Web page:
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Skype's persistent group chats as a technical support vehicle

Forget email, post your support questions to a group chat! Continuing my experimentation with Skype 3.0, I have to say that the persistent group chats are an intriguing aspect of the product.  Back when the 3.0 beta was announced last fall, I joined the "Skype English Blog Chat" and the interesting fact is... I'm still in there a couple of months later.   Now, the reason that I am still in there is because I never went to the top of the chat window (pictured on the right - click for a larger view) and clicked the "Leave" button.  Because I haven't pressed "Leave", I will stay in this group chat indefinitely (or until a Host kicks me out, as Jaanus has indicated he is now doing to inactive members).  This group chat membership survives through shutting down Skype, power cycling your computer, etc.  In fact, it becomes part of your Skype configuration, so even if you login to Skype on a different PC, the group chat is available to you. 

Two other interesting aspects.  First, when you return to the group chat, the history of the chat is available to you. So you might be gone from it for several days, but when you return you can browse through the history to catch up on what occurred.  When you request the history, it gives it to you in batches, i.e. you see the first X amount of time and then you can get more of the history.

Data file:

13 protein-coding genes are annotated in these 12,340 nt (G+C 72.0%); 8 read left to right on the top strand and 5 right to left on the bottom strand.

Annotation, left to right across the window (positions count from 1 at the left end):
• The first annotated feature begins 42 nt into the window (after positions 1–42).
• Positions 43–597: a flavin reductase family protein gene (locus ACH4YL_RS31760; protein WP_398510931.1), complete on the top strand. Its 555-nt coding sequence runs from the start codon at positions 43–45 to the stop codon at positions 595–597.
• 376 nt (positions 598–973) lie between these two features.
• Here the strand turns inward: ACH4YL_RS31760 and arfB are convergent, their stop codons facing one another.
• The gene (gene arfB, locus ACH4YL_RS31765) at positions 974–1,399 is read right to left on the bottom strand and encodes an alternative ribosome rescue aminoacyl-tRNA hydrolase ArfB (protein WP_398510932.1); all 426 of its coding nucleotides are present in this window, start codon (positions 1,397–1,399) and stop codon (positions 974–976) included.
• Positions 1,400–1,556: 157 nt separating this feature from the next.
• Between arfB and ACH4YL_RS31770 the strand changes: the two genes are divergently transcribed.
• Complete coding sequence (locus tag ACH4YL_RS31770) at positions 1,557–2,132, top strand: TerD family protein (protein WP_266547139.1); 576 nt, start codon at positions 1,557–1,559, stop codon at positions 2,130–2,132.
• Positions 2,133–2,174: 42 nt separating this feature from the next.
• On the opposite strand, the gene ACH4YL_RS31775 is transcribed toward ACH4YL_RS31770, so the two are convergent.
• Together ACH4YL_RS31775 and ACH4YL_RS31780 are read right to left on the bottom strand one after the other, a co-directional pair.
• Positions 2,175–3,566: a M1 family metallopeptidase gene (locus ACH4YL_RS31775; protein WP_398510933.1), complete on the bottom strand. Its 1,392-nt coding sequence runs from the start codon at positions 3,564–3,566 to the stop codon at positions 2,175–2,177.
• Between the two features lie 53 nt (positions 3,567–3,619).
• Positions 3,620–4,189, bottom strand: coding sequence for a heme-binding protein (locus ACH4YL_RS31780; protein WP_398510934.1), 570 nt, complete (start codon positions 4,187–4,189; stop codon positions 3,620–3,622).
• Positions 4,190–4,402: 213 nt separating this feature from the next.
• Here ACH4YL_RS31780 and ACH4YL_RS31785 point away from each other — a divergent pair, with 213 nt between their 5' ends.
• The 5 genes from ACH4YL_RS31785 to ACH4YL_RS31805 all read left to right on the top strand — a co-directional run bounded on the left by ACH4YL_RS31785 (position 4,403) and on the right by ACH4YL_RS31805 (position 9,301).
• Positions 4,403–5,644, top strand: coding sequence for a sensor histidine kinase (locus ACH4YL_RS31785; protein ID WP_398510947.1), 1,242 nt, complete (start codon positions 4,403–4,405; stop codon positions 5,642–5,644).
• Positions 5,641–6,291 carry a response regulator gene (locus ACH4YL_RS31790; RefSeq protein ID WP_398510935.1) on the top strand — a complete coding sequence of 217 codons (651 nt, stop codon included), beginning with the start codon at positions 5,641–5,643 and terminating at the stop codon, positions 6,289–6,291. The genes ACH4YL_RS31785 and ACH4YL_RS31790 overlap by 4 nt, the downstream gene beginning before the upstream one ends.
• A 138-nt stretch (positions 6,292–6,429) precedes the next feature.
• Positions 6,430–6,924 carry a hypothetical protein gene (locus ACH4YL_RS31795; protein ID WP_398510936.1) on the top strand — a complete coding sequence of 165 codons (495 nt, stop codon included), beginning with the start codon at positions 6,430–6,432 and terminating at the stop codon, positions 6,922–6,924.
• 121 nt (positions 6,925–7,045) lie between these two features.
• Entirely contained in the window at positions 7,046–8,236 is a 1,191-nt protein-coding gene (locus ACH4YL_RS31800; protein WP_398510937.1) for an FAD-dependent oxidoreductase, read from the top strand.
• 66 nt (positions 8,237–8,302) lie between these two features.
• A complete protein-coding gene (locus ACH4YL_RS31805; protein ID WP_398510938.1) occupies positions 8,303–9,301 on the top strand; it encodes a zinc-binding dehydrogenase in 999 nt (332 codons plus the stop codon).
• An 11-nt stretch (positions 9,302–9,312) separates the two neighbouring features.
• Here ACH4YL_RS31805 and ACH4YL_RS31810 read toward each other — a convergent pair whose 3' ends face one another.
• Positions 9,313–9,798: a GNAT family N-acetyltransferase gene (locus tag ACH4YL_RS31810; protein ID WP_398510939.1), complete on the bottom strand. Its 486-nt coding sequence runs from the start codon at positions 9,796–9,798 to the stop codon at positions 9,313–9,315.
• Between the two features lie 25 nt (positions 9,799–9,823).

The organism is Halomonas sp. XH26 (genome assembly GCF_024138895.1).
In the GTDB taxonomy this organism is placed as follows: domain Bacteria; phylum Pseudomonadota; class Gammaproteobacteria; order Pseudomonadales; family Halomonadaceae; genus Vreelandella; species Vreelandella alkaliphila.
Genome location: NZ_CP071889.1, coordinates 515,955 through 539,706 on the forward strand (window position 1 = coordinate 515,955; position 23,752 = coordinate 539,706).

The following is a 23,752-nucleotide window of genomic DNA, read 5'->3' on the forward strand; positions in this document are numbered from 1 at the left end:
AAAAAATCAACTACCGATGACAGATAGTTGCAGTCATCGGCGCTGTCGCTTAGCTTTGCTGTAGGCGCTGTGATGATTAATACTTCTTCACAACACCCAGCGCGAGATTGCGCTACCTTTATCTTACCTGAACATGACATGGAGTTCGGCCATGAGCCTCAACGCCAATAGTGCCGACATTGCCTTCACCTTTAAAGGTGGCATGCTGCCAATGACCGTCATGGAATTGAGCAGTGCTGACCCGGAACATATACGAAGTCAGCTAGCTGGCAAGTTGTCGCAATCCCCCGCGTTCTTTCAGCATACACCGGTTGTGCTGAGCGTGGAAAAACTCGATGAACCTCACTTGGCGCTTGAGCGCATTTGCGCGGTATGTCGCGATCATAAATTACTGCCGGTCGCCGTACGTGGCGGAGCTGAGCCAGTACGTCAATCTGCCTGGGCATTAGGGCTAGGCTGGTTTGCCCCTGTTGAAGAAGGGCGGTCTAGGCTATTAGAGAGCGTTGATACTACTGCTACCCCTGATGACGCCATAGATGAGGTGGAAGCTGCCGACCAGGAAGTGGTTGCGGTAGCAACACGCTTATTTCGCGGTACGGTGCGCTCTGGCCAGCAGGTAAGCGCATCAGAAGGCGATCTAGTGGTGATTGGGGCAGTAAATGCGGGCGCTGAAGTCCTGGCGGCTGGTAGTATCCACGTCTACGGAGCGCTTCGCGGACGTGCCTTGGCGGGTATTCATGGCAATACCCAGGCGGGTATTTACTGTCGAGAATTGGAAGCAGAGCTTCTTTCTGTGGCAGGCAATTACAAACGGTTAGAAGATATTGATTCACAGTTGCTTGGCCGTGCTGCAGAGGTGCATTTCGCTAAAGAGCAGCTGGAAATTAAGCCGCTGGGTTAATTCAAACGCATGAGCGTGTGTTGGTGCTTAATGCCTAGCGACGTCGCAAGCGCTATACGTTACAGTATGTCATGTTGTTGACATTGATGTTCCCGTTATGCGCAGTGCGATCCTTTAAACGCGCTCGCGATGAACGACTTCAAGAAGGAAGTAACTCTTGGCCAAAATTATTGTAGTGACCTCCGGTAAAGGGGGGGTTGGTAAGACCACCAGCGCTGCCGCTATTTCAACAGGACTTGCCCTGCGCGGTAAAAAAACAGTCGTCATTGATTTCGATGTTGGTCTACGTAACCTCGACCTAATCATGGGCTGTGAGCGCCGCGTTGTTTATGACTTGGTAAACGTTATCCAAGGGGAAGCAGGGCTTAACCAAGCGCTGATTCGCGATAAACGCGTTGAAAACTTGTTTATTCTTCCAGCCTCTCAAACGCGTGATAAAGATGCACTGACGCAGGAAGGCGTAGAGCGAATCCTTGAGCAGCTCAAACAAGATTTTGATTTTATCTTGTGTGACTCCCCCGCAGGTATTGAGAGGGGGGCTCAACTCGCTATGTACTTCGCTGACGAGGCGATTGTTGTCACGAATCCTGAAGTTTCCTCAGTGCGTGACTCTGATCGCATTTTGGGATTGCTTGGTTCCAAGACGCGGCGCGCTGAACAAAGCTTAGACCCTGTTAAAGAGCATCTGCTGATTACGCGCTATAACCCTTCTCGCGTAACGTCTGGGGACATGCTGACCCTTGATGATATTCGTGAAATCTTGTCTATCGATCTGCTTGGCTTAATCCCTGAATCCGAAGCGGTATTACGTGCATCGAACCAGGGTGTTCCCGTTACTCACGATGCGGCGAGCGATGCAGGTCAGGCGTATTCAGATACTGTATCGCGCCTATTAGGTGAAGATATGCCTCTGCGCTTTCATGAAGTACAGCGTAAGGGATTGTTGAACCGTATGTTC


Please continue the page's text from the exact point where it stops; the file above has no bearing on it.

Second, if you don't want to receive an alert every time a message is posted, you can type "/alertson <text>" as in "/alertson dan" and you'll only get an alert when that text is typed in a message.

So what does this have to do with product support?  Well, the folks at Skype have been using this particular group chat as a vehicle for people to communicate issues with first the Skype 3.0 beta and now the released Skype 3.0.  Several of their developers and/or support people lurk in the forum and answer people's questions.  It's been interesting because I've learned a good bit about Skype simply by reading the Q&A that go by.  If you read the image in this post, you'll see that I posted there about an issue where Skype was advertising it's Unlimited Calling for $14.95 but when you went to buy it, they were going to charge you the full price of $29.95. I sent an email in to Skype support and was told I would get a response in 72 hours. I also posted to the group chat and received an answer back there about 12 hours later (I still haven't received an email back As I hit Publish I flipped to check my email and there was a response).

Now obviously Skype can't use this for all their product support.  It's not scalable and besides the group chat feature only supports 100 users.  But it's an interesting use for the tool.  It also has to be interesting for the Skype developers and product managers to see how people are actually using their product.  FYI, if you have Skype 3.0, you can join the chat still.

(And yes, using a group chat for technical support is hardly unique or new... people have been doing that IRC, Jabber and more for years... yes, I know that.  But it's interesting to me to see Skype now offer that.)

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